The cemetery expects to remain in the burial business for at least 100 more years, but the nonprofit arm will manage preservation efforts. “The purpose of the fund is to ensure the cemetery will be maintained for its historic, architectural and social value to Frederick,” Anderson says. “Although it is a place where families commune with their dead loved ones, it is also alive and functioning, and we want it to remain that way for generations to come.”
That fund, established through the Frederick Community Foundation, started with $25,000 of seed money raised by Mount Olivet board members. The late Colleen Remsberg, who died in 2018, was a driving force in setting up the fund. A former president of Mount Olivet’s board of directors, Remsberg was passionate about preserving the cemetery and other local historical treasures.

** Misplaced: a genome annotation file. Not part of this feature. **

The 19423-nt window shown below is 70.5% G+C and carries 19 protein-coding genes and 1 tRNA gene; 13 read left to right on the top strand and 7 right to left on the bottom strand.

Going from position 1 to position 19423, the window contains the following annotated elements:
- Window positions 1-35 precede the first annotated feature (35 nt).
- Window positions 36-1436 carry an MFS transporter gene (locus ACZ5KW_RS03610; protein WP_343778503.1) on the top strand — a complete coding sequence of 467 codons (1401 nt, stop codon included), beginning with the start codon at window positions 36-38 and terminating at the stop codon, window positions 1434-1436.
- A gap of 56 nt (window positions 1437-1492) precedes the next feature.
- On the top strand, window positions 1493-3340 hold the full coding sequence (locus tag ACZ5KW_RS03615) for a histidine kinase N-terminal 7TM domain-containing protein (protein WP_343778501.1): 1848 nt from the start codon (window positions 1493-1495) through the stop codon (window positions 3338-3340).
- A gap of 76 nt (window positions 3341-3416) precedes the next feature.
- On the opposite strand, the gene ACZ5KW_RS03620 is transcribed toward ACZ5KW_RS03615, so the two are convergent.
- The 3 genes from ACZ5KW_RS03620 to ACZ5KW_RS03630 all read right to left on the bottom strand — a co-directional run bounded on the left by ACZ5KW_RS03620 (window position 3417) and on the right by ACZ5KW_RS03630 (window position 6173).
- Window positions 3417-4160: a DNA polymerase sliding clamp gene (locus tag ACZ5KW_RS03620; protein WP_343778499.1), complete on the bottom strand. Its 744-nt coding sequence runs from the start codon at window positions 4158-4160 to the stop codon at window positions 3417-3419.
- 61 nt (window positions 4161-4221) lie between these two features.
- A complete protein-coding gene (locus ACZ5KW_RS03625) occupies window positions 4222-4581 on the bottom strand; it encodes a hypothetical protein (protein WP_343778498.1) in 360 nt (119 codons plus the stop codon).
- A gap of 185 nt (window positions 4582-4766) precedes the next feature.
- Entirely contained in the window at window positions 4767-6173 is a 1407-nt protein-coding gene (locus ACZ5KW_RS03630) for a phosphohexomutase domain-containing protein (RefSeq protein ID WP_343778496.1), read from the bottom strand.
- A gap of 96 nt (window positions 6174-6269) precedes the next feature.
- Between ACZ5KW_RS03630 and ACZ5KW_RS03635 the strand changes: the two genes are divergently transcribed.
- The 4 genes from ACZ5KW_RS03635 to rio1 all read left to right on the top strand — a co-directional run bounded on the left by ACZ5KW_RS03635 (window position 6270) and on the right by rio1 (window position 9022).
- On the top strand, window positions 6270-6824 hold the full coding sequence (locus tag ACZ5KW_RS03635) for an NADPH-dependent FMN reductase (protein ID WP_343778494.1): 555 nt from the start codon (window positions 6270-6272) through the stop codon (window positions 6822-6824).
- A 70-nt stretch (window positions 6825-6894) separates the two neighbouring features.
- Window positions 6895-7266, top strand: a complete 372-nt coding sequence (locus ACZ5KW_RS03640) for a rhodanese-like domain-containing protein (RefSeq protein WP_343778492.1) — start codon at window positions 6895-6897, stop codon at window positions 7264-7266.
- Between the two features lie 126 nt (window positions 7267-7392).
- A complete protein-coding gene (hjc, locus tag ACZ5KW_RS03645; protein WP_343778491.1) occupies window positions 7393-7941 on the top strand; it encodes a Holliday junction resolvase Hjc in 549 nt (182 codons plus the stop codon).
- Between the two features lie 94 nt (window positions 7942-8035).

A walk around Mount Olivet’s 90 acres reveals winding paths beneath large, old shade trees, where runners log miles, walkers add to their daily step counts and birders peer at urban wildlife through large binoculars.
There are shiny new gravestones. There is a wildflower garden. There is a historic chapel, complete with Tiffany stained glass, which hosts weddings as well as remembrance services. At Mount Olivet’s entrance stands the monument to The Star-Spangled Banner author Francis Scott Key, who is buried there. Other monuments honor Barbara Fritchie, the Frederick woman immortalized in literature for defiantly flying an American flag as Confederate soldiers marched by, and Thomas Johnson, Maryland’s first governor.
But there are also deteriorating stones. Families move away and heirs die; eventually, there is no one left to maintain the stones of granite, marble, limestone and fieldstone, and they crumble, sometimes with outside influence. “For many years, nearby quarries caused the ground to shake,” Haugh says during a cemetery tour.